From late 1961 to 1965, Garriott worked as an assistant professor, then Associate Professor, in the Department of Electrical Engineering at Stanford University. During this time, his interest piqued, he became even more absorbed in unfolding events as the United States and the Soviet Union engaged in what had become known as "the Space Race.'' While the Mercury and early Gemini flights had proved that humans could live, work and function well in space, more physiological and scientific research was going to be needed at some point. He began hearing reports that NASA was considering the possible introduction of scientists and physicians into the flight programme.
"One night over a casual dinner, a friend happened to ask if I'd heard that NASA was considering inviting people with research backgrounds to apply for the astronaut corps, as one of a new group to be called 'scientist-astronauts.' That's almost the first time I really ever thought about the possibility of actually participating personally in the flight programme.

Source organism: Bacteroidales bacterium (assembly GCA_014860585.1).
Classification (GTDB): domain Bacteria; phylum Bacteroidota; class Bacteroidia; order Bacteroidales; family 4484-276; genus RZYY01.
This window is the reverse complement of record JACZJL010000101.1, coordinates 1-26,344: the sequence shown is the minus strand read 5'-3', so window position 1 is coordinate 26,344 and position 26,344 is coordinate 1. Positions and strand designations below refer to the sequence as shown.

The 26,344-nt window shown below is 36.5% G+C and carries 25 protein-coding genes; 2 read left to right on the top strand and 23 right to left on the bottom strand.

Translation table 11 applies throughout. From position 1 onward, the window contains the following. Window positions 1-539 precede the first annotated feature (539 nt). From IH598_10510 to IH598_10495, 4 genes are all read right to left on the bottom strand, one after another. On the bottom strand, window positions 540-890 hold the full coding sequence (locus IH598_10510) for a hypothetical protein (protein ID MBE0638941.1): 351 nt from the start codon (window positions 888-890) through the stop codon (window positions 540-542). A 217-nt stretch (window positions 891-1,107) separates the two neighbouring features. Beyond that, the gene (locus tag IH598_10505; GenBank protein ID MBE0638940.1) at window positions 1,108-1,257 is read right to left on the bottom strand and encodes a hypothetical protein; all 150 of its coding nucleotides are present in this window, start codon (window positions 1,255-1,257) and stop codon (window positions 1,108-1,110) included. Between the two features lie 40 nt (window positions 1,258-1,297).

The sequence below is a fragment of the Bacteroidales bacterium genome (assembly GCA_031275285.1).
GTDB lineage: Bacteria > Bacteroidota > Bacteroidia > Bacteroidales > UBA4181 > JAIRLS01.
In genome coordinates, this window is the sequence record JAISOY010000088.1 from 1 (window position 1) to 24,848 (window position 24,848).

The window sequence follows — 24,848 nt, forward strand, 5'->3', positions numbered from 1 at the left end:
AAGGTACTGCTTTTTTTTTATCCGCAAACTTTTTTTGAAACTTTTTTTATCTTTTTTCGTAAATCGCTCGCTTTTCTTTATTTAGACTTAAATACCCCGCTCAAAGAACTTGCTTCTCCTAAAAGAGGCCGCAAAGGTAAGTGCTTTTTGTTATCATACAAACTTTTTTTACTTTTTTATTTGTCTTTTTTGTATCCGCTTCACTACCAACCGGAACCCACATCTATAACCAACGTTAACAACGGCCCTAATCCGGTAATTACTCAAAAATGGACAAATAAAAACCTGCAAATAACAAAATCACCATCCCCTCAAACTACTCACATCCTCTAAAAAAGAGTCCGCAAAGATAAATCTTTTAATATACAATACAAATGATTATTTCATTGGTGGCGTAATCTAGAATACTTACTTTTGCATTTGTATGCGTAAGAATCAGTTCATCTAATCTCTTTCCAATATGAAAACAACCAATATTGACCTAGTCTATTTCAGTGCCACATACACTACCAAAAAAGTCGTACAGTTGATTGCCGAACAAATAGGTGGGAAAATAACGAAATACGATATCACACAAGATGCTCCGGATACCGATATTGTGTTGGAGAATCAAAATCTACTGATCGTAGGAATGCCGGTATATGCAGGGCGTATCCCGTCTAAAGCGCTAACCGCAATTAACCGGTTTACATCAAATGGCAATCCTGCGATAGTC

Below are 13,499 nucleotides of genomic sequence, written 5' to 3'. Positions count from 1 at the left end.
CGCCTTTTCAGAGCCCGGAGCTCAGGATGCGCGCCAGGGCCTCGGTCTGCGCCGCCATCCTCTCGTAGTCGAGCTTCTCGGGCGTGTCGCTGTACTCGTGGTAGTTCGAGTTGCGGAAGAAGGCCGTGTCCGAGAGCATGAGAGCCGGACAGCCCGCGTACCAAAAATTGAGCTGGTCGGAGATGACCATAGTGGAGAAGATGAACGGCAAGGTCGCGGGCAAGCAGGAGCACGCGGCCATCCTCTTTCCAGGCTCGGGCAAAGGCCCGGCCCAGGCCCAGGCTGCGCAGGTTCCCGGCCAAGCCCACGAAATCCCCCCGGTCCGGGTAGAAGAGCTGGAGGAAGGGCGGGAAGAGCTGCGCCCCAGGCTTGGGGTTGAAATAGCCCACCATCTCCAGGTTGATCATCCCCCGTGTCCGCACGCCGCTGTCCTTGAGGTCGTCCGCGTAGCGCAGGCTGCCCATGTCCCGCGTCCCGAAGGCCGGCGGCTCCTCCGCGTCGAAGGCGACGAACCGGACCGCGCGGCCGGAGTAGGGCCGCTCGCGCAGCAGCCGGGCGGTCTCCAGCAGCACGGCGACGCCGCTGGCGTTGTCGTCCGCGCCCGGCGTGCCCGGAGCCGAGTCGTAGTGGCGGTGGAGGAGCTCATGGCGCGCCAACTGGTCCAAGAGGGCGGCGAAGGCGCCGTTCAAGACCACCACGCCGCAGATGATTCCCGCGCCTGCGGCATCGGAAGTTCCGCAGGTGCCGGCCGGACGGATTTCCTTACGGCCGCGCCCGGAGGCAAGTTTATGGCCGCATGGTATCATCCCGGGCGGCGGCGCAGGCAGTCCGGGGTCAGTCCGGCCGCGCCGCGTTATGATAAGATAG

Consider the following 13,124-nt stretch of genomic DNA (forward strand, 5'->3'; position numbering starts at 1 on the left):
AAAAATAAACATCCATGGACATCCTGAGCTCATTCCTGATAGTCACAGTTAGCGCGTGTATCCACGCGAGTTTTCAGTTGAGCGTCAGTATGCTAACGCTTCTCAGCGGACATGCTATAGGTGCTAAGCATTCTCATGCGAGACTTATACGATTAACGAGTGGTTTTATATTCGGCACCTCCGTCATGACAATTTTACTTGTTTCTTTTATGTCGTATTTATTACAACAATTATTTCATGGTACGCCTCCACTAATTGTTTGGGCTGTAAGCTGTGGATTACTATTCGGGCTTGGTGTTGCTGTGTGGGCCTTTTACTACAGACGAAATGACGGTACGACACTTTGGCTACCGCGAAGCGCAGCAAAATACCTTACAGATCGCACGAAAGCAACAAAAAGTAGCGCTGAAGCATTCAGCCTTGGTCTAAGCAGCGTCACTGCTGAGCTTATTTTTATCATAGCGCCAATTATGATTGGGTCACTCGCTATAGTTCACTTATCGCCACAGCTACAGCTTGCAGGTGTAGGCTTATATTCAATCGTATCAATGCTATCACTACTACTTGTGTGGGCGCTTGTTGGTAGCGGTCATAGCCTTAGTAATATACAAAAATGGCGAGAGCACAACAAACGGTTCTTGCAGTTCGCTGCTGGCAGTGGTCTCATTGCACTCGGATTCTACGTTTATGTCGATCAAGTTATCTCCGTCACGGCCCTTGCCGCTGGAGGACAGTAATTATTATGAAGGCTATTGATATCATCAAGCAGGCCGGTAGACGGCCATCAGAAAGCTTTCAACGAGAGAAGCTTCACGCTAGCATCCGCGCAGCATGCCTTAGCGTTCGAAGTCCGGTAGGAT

''When I first began to think maybe NASA would accept somebody with an academic and research background, I asked myself 'what will they look for?' Not necessarily how many papers you have produced - although this would be important to the science reviewers - but pilot selectors would be interested if you could fly an aeroplane. Since I'd been meaning to get my flight license for a good many years, this provided the extra motivation to complete qualification for a pilot's license and instrument rating. Whether or not it factored in, I still don't know, but whatever the reasons were, it was a good thing to have from my standpoint.''
This was added to his list of academic and research qualifications, which was eventually submitted to NASA on a standard government employment form, ''along with those from a good many candidates.'' Then, as his application was considered, there came the first of many lengthy waits he would experience in his long association with NASA.
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